Climate Change Leadership – MOOC

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Illustration white background and black lines of in medieval, viking clothes

Þorgnýr the lawspeaker at The ‘Ting’ (council) of all Swedes – the governing assembly held from pre-historic times to the Middle Ages – in 1018 at Gamla Uppsala, Sweden. The drawing by C. Krogh (1899) depicts the lawspeaker reminding the Swedish king Olof Skötkonung that the power resides with the people (cropped).

Change on a local, regional, national and international level

As we get closer to your own climate change leadership plan and the end of the course, we want to bring to your attention change-making at different levels of institutions. In this section, we look at several projects that have brought or are bringing about change at the local, regional, national, and international level.

Institutional theory analyzes how institutions change over time. Institutions have an impact on the type and degree of change across different levels and contexts, and at the same time are also in themselves changing in character, behavior, and efficacy over time and space [1]. When discussing change, it is also essential to discuss asymmetric power structures and different degrees of influence and accessibility of various stakeholders [2]. The speed of change is another factor to consider. While often abrupt and sudden transformation are the most visible, it can be helpful to consider the more subtle and gradual ways in which institutions can and have changed over time[3].

With this in mind, we can look at several initiatives that are tackling institutional change at different levels.


Transition Network: local communities responding to climate change

Transition is a movement of community-led groups that work for “a low-carbon, socially just future with resilient communities, more active participation in society, and caring culture focused on supporting each other” [4]


Klimabudjett and Koldiokidbudget: local implementations of carbon budgets

Several municipalities have started to work with carbon budgets to frame their climate work. Here we have examples from Sweden (in the report from 2018 by the Climate Change Leadership Node) and Norway (see video below from the Climate Budget conference 2022 at Uppsala University), read more at the project page.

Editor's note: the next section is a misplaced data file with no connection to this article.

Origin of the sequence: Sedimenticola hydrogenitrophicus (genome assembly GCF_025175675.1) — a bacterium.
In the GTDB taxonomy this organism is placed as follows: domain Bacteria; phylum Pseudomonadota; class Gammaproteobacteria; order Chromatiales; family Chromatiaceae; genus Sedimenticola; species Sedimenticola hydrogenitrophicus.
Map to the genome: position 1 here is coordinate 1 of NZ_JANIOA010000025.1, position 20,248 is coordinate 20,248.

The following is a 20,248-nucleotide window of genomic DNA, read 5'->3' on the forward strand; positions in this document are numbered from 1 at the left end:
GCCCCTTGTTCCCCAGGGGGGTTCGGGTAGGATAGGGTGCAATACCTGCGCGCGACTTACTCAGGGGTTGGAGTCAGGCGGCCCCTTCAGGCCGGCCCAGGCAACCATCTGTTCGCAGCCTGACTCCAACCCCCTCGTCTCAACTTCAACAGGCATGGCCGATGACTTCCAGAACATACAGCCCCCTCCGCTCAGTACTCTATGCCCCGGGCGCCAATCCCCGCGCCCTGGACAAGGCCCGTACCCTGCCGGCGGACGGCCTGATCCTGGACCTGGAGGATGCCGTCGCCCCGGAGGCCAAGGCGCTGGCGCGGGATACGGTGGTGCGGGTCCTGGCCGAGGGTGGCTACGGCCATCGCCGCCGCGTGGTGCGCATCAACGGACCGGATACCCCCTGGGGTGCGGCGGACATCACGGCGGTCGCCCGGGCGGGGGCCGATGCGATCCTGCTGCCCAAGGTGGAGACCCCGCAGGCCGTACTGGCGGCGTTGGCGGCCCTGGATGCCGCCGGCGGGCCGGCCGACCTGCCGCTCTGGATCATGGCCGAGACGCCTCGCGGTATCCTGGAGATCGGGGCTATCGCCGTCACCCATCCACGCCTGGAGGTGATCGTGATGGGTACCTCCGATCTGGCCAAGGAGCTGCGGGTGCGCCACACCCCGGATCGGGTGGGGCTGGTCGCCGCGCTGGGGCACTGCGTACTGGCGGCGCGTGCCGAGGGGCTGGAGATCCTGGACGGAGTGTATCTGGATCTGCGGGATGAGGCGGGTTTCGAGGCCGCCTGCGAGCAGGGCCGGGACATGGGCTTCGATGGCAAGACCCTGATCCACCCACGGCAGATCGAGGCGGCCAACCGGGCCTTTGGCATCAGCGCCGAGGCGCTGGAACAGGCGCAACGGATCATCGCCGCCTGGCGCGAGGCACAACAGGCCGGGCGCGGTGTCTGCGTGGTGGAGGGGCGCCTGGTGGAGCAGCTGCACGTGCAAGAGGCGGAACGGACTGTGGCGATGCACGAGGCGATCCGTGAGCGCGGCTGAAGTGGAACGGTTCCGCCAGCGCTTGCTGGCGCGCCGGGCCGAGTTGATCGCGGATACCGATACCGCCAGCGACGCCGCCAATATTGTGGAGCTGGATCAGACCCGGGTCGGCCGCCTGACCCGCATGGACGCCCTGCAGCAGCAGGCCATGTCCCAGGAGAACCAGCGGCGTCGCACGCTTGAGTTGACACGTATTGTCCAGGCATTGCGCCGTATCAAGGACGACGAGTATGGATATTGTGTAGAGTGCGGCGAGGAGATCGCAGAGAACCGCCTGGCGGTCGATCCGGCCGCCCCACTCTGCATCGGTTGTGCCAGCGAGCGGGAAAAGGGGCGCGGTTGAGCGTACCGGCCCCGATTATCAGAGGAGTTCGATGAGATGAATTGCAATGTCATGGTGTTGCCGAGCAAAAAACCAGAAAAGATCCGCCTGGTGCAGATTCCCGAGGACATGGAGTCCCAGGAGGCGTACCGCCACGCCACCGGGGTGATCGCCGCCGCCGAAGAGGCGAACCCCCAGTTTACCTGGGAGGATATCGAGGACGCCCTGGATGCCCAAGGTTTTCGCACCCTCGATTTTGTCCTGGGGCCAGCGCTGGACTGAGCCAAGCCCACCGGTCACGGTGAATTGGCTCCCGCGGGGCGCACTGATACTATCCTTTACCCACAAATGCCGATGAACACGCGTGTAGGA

The Amsterdam City Doughnut: transformation for thriving sustainability

The Doughnut is a sustainability framework developed by economist Kate Raworth. Her model “points towards a future that can provide for every person’s needs while safeguarding the living world on which we all depend” [6]. In 2020, the city of Amsterdam has published their doughnut ‘portrait‘, where they adopt social, ecological, local, and global lenses to map out the opportunities for transformation.

Historic color painting of Amsterdam seen from an aerial view

Bird’s-eye view of Amsterdam by Cornelis Anthonisz (1538). Oldest known surviving map of Amsterdam, at the Amsterdam Museum.


Fossil Fuel Non-Proliferation Treaty: the call for a global phase-out of fossil fuels

The Fossil Fuel Non-Proliferation Treaty is a trans-national initiative that has been endorsed by national governments (Vanuatu and Tuvalu), international institutions (the European Parliament, the World Health Organization), cities and sub national governments across all continents, as well as academics, scientists, civil society actors, and activists. The initiative calls for a complementary agreement to the Paris agreement, as it has failed to address the root problem of climate change, the production and consumption of fossil fuels.

Photo of huge open pit coal mining machine, protestors and police in Germany

Ende Gelände 2017, police line and line of activists, in the background a stopped coal bucket-wheel excavator of RWE, by Christian Bock 2017, CC-BY 2.0.



1. Coccia, M. (2018). “An introduction to the theories of institutional change“, in Journal of Economics Library, 5(4), pp. 337-344.

2. Poole, M. S., and Van de Ven, A. H. (2021). The Oxford handbook of organizational change and innovation. Oxford: Oxford University Press.

3. Mahoney, J. and Thelen, K. (2009). A theory of gradual institutional change, in Mahoney, J. and Thelen, K. eds. (2009). Explaining institutional change: ambiguity, agency, and power. Cambridge: Cambridge University Press.

4. Transition Network. (n.d). What is Transition? Available at: Accessed 15 December 2022.

5. Anderson, K., Schrage, J., Stoddard, I., and Tuckey, A. (2018) A guide for a fair implementation of the Paris Agreement within Swedish municipalities and regional governments: part II of the Carbon Budgets reports submitted to the Swedish local governing bodies in the 2018 project ‘Koldioxidbudgetar 2020-2040’.

6. Raworth, K. (2017). Doughnut economics: seven ways to think like a 21st-century economist. London: Random House Business Books.


© CEMUS and Uppsala University